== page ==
Associations are instrumental in developing their industries’ workforces. The newly launched Women in Fitness Association is working to increase the number of female leaders in its industry.
Through mentoring, education, and community, the Women in Fitness Association is working to build up female leaders in the fitness industry.
“The intention is that every woman in our industry that has a desire to be in a leadership role or wants to progress their career, [can have] a connection, [have] a community of people that they can partner with to do that with,” said Lindsey Rainwater, a consultant and WIFA founder and president.
Rainwater recently founded WIFA after she spent years in the fitness industry, not always knowing where to find other industry women to connect with. While she could search through LinkedIn or attend other annual meetings looking for female colleagues, “having a hub that is a place where people are flocking toward and they’re naturally there, it eliminates the need to have to go searching for them,” she said.
In addition to making initial introductions between members, WIFA’s quarterly topics discussions will provide ongoing connectivity for them. These virtual meetings will be a space for discussion on women’s leadership issues, such as dress and unspoken expectations, group fitness pay, roles inside a club, mothers and careers, how to negotiate salary, and starting a business.
Due to the current lack of female leadership in the fitness industry, WIFA especially aims to raise women up to more senior positions, such as to the level of executive or board member. Rainwater explained that female participation in the fitness industry overall is higher than male participation, but men tend to open more fitness facilities and fill more key leadership roles.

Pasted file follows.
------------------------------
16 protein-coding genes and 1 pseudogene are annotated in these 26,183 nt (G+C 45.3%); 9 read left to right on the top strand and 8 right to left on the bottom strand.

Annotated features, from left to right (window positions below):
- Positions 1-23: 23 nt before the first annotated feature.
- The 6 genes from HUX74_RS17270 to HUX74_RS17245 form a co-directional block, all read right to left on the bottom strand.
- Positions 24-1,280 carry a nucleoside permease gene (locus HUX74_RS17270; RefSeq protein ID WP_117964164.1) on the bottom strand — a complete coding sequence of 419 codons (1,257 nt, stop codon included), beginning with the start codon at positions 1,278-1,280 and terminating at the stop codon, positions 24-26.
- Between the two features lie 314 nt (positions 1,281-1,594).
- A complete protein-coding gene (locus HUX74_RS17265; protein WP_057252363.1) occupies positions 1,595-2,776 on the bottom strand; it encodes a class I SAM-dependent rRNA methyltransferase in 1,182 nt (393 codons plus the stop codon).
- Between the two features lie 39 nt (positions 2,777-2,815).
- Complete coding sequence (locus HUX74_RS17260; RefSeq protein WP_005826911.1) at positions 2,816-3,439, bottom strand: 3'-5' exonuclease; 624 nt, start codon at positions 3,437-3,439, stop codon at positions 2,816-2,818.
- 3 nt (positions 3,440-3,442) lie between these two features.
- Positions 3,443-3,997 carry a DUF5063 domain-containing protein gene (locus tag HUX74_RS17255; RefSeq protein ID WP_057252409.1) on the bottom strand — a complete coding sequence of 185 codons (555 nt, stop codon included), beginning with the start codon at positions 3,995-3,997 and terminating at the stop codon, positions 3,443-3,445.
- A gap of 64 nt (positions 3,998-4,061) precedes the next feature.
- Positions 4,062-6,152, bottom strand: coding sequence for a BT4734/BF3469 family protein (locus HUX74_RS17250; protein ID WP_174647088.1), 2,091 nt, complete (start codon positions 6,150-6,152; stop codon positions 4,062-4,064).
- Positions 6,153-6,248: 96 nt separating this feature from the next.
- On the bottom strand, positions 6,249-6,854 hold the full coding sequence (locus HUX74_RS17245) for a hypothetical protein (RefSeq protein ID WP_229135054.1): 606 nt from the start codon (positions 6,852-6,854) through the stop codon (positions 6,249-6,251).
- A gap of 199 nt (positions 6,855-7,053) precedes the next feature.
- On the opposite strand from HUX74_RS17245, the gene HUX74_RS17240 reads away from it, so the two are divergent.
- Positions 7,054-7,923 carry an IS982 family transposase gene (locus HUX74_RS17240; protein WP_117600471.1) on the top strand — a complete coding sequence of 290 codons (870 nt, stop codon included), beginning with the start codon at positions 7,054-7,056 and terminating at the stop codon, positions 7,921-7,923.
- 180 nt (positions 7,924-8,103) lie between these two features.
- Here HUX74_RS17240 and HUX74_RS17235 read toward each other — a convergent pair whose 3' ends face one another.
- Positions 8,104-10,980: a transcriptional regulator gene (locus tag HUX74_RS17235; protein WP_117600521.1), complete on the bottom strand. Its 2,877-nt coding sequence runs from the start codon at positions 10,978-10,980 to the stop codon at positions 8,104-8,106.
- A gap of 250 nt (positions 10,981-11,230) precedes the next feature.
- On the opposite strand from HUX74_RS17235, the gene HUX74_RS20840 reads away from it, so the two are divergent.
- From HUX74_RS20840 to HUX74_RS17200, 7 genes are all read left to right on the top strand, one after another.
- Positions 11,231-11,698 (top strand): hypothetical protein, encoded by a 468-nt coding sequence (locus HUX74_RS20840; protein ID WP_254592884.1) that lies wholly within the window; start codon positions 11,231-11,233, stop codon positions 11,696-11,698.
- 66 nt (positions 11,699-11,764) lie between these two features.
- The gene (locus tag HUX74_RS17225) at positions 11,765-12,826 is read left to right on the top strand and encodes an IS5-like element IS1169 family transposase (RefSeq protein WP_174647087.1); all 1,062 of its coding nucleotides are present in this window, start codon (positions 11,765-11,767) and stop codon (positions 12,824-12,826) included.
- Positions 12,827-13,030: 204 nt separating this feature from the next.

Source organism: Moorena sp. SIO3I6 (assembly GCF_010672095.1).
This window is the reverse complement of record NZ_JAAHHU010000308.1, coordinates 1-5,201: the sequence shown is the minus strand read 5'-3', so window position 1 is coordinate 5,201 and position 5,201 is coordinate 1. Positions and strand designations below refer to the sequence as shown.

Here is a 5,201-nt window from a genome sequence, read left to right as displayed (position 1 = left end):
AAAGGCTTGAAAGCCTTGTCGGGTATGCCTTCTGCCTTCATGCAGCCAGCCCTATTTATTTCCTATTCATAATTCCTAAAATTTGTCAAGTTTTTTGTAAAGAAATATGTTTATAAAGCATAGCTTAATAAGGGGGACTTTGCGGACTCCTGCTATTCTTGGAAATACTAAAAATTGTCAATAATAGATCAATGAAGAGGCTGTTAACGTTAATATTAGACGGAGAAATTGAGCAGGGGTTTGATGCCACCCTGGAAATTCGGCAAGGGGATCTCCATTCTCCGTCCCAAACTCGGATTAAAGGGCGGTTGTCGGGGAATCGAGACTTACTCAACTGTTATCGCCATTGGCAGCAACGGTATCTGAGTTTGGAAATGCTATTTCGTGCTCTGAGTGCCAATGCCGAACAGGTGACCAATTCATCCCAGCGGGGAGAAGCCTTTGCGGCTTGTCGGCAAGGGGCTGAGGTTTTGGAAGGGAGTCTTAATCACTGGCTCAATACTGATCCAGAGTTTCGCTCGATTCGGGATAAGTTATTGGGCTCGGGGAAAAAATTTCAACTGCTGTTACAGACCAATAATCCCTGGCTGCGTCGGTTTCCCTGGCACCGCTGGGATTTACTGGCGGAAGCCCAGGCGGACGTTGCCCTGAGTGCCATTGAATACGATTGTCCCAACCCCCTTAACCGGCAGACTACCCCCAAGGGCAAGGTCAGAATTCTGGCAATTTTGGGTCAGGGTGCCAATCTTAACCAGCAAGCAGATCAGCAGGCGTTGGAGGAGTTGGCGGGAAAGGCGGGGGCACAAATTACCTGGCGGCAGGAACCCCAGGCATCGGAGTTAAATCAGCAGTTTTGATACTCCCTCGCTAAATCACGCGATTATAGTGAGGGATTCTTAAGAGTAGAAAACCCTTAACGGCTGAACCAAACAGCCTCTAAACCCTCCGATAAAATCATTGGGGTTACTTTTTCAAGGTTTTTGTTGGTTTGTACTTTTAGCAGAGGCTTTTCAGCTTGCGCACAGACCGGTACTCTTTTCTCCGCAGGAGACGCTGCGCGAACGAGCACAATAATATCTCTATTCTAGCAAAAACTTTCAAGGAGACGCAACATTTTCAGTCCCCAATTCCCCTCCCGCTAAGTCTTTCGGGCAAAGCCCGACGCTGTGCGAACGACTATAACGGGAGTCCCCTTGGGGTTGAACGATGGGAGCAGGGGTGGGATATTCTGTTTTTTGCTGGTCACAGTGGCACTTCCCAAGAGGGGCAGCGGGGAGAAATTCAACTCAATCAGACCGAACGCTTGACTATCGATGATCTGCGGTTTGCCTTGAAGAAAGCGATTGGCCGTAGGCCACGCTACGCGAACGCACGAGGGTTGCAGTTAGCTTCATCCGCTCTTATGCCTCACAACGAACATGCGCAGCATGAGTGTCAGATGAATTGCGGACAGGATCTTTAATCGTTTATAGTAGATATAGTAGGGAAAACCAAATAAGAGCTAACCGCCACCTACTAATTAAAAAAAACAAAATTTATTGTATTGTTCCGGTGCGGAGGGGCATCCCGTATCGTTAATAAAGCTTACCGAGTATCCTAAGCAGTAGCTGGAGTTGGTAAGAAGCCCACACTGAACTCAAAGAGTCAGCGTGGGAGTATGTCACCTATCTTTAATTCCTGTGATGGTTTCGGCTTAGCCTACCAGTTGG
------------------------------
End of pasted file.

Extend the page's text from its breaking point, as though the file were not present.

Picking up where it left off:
“I don’t think the fitness industry is exclusive of that, but I do think there’s an opportunity to raise awareness around the skillsets that these young women can embark on and embody them,” she said.
To help women embrace their leadership potential, a mentorship pairing program will be a large aspect of WIFA membership. It will give women with more advanced careers a chance to impart their wisdom, as well as help young women grow as they point out blind spots or areas for improvement and make important introductions.
“If we can have a community of people that that’s just baked into the culture of what we do—we mentor and mentee people to help them succeed beyond what they see they’re capable at this point—I see that as a way of accelerating leadership specifically for females in a place where maybe there hasn’t been much,” Rainwater said.
While WIFA will also offer in-person meetings, webinars, and networking opportunities, other benefits will give members opportunities to develop or practice new leadership skills. For example, at the virtual meetings, women can practice public speaking and share new ideas—opportunities they may not have in their usual work environment.
“As a professional in the industry and with relationships with many outstanding women who are serving and making a larger and positive impact, I realized the need to create a platform to discuss issues, initiatives, and what matters to women from our perspective,” Rainwater said in a press release. “The vision of our association is that every woman can find her place, make huge contributions, and rise to her fullest potential!”